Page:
Obama reassures Dems on key issues WASHINGTON — President Barack Obama sought Wednesday to reassure Democrats nervous about the impact of
Thursday, August 1, 2013
his health care law and the prospects for immigration legislation, telling them “You’re on the right side of history.” In two closed-door meetings on Capitol Hill, Obama focused on financial gains as the economy emerges from the worst downturn since the Depression. He was warned about nominating former Treasury Secretary Larry Summers as chairman of the Federal Reserve and faced questions about his health care law. Some lawmakers complained that three years after its passage, the law still baffles many Americans. The first major rewrite of immigration laws in a generation and legislation to keep the government running without interruption are paramount issues for Democrats.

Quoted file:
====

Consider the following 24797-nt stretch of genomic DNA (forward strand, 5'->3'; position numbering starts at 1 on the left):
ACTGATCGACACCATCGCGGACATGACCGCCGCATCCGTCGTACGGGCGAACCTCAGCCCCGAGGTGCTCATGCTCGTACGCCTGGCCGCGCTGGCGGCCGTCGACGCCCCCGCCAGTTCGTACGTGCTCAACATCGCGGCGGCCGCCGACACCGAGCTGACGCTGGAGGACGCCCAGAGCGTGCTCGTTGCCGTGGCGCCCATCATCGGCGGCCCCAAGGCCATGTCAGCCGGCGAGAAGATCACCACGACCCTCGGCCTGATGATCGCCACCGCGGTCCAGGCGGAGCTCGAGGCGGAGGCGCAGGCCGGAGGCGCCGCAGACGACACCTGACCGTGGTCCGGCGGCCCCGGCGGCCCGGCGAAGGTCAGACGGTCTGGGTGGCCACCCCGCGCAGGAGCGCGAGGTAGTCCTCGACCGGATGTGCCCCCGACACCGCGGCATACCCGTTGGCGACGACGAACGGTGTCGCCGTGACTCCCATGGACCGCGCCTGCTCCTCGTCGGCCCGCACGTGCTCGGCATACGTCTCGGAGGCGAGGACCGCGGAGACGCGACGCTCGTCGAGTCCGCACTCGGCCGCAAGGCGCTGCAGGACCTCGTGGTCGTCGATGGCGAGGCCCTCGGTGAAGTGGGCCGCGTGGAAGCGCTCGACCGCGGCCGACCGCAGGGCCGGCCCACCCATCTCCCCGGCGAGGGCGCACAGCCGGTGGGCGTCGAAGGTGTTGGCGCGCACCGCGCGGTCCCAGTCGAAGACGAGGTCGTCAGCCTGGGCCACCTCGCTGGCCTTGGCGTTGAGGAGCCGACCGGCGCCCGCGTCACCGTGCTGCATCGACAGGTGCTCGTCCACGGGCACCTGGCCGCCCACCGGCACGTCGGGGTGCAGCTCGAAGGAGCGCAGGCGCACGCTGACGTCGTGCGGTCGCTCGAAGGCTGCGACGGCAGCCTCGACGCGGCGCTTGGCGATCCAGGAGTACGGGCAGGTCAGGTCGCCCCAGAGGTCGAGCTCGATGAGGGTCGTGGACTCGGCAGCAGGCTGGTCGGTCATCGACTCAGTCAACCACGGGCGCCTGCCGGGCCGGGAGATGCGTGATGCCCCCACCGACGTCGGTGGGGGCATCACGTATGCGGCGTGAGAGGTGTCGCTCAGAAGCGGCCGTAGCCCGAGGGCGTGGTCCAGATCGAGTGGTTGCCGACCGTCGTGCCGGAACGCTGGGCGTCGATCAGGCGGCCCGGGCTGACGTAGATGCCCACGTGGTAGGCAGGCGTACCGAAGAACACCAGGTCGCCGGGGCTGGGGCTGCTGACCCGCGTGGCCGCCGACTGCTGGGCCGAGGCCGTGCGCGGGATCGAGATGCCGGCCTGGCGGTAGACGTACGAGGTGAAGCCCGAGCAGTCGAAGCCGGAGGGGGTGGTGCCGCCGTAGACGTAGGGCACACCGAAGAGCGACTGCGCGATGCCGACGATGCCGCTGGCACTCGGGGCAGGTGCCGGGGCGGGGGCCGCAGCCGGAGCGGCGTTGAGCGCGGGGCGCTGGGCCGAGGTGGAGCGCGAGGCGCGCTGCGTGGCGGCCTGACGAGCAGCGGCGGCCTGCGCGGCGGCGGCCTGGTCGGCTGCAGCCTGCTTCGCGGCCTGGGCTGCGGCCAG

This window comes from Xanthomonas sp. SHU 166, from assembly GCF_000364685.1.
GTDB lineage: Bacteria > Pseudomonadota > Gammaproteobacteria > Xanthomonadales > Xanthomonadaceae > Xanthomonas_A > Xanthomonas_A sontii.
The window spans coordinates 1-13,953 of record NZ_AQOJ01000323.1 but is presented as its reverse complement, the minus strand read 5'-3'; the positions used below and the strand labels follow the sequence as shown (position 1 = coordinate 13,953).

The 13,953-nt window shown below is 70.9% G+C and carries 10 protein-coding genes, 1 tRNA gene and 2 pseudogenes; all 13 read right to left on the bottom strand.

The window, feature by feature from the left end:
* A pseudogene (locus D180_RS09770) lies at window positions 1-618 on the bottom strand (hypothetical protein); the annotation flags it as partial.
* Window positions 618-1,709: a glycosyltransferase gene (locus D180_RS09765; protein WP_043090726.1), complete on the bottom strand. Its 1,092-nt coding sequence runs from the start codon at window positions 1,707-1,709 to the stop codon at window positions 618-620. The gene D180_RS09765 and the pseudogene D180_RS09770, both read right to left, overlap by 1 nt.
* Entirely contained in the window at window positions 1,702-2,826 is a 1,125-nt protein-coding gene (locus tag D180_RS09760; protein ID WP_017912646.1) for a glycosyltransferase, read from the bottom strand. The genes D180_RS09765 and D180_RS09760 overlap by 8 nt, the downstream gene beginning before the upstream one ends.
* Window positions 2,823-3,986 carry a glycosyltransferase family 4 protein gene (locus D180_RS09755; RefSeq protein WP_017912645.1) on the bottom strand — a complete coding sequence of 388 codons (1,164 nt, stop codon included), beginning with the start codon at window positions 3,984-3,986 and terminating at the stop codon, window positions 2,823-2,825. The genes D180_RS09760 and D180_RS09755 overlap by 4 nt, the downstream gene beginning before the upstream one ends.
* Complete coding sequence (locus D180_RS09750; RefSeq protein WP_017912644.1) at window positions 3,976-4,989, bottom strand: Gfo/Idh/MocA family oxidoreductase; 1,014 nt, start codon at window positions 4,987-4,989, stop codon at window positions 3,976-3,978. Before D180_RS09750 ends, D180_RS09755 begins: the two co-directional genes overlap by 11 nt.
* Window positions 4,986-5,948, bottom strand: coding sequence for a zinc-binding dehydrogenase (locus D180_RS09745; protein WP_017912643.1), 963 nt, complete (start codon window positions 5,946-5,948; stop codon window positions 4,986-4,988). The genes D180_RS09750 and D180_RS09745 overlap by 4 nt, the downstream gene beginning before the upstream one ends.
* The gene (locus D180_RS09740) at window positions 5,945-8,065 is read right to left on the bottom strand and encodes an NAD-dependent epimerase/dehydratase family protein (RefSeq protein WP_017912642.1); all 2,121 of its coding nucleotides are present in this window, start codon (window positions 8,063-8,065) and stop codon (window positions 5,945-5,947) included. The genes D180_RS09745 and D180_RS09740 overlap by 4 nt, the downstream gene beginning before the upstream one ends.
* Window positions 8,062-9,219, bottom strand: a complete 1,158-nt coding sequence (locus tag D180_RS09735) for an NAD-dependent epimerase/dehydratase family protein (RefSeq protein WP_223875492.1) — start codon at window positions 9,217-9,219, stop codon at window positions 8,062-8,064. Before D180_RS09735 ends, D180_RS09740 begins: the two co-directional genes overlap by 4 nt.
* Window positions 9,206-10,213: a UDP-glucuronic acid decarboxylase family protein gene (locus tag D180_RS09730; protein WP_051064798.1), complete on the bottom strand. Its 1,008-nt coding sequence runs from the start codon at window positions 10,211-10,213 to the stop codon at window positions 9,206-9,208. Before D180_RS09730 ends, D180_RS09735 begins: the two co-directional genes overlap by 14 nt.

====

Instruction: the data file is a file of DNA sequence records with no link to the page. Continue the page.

Political speaking begins in Neshoba PHILADELPHIA — Mississippi politicians are sticking to familiar themes during this nonelection year at the Neshoba County Fair. Wednesday was the first of two days for speeches. Lt. Gov. Tate Reeves said he has fought to reduce the state’s long-term debt and has pushed for charter schools and gun rights. “When parents see these public charter schools succeed, they’re going to demand more school choice for more families. And I will stand with them,” Reeves said. Attorney General Jim Hood said his office has collected more than $700 million the past 91⁄2 years from “corporations that have cheated the state.” Hood, the only Democrat in statewide office, said that for the past 20 years, states across the nation have drawn congressional districts with super majorities of either black residents or white residents. He said such districts have created a sharp partisan divide in Washington. Hood also criticized congressional Republicans for enacting a law several years ago called the “class-action fairness act,” which he said is not fair at all.